CMS Chief Answers to Congress, Provides Few Details on Reform’s Early Progress
The first opportunity for the House to fire questions at Obama recess appointee (to CMS head) Donald Berwick, MD took place yesterday. Berwick took the time to affirm that the new healthcare law is already benefiting the elderly, would not raise premium costs in MA plans, and that House Republicans’ efforts to repeal the law were “unfortunate”. The all-powerful Ways and Means Cmte. walked away from Berwick’s testimony essentially unimpressed.
The new CMS chief rebuffed Committee concerns over CMS actuarial data and testimony that forecasted higher costs and lower enrollment in MA plans as changes in government payments under the new healthcare law go into effect.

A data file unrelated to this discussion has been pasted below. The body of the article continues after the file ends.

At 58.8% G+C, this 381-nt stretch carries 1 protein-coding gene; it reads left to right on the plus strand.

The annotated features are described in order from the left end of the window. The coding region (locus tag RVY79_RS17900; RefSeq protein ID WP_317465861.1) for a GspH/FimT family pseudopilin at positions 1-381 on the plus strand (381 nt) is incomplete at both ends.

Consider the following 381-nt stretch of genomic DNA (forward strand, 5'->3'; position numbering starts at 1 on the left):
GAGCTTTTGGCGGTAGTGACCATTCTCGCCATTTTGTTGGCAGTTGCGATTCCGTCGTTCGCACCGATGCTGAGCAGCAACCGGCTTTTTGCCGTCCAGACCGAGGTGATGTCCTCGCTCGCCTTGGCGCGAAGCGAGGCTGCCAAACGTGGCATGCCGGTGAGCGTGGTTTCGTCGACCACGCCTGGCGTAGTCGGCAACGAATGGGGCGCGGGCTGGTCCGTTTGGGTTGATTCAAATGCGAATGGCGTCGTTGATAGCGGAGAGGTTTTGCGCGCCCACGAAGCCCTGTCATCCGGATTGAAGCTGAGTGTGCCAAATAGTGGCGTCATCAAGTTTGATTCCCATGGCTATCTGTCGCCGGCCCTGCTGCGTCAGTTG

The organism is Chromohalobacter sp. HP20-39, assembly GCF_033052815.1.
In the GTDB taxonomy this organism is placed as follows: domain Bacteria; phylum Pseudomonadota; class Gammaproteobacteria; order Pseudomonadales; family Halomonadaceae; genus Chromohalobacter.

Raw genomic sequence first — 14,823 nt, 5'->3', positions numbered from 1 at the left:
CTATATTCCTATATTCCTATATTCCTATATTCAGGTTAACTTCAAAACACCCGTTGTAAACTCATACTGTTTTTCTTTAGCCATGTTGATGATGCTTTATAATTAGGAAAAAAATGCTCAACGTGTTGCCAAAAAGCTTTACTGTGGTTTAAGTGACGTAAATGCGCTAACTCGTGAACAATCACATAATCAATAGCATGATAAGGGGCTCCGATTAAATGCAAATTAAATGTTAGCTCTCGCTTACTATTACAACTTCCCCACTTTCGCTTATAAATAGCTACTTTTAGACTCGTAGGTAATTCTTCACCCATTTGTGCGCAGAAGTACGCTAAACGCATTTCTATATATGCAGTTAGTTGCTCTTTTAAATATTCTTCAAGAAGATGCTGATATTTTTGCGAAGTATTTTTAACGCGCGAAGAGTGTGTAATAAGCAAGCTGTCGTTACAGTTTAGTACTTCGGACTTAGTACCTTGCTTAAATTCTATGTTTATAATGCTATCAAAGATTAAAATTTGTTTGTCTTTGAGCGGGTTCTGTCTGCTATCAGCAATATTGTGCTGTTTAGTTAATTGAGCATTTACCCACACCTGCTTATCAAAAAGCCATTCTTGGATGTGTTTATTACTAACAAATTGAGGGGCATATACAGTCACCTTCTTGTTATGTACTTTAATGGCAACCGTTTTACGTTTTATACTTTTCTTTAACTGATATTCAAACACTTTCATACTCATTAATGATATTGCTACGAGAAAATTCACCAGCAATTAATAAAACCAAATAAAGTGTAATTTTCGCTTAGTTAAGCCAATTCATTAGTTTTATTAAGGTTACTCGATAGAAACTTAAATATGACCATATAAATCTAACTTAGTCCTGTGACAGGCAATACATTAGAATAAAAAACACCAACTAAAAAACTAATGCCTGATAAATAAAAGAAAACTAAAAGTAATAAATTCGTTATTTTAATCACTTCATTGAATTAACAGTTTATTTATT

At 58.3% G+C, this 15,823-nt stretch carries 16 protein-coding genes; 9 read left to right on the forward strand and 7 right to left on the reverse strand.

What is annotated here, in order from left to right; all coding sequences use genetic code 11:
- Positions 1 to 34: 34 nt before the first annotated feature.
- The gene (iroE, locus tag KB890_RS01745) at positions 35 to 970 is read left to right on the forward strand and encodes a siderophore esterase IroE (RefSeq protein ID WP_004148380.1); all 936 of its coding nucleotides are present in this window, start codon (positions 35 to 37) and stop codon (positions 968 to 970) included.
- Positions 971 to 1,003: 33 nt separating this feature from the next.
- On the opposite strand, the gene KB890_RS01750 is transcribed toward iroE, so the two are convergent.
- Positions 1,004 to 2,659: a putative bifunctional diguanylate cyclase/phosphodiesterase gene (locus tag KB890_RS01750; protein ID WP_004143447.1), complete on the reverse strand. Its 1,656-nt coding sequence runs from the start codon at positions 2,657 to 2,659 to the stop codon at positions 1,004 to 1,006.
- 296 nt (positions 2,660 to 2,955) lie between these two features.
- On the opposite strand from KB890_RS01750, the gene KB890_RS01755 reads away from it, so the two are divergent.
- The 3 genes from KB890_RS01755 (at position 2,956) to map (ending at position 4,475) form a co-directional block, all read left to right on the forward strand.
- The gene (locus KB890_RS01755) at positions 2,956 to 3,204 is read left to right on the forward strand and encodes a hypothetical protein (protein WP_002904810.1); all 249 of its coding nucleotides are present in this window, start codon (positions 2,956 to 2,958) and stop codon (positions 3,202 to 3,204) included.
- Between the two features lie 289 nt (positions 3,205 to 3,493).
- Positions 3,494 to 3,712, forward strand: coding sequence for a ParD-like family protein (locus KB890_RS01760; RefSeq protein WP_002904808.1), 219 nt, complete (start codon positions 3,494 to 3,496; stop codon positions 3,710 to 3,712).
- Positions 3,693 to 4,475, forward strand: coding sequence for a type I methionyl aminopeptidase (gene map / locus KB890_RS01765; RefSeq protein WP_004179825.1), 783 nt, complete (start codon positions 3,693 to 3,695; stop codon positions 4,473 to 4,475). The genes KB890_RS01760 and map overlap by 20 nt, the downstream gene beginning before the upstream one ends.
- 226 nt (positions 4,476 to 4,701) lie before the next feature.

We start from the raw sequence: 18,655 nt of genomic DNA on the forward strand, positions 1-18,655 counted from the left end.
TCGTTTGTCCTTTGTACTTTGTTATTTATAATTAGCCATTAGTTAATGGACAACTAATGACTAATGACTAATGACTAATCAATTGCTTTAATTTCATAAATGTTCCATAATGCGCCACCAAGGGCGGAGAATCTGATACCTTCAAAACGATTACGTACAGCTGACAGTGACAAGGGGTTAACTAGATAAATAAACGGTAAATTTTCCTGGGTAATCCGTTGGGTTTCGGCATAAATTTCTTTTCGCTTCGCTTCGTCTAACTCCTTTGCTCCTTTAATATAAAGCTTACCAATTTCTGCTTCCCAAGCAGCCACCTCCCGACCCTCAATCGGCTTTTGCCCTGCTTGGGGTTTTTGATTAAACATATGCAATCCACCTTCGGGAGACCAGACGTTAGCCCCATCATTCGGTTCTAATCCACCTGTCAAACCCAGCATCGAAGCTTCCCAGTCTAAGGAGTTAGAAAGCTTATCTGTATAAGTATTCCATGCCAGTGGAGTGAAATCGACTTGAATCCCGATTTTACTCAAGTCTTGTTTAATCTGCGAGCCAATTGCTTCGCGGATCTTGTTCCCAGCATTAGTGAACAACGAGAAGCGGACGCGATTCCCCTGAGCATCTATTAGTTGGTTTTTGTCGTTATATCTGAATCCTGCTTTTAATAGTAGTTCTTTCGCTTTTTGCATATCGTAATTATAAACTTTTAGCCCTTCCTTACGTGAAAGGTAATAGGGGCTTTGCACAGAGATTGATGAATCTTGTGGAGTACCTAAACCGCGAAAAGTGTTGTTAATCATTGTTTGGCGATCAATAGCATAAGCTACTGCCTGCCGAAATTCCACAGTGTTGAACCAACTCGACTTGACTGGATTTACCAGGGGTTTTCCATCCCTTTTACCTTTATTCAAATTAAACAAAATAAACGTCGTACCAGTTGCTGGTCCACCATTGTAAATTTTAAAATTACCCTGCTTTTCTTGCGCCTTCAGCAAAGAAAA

Berwick said that Medicare Advantage providers have been aggressive in advertising and enrolling new beneficiaries. […] ”This law means real improvements for Medicare beneficiaries, now and in the future,” Berwick said in his written testimony to the Ways and Means Committee. “That’s why the House vote to repeal this law was unfortunate.”
Seems an easy path for Berwick to take, as more Boomer healthcare consumers have begun to reach qualification for enrollment. Time will tell, however, if such mechanisms under reform (such as modifying the medical loss ratio in plans to cut administrative costs, the negative trajectory of HMO profits as a result of increases in MA and Medicare enrollment, and many anti-fraud initiatives) will back Berwick up in his assumptions.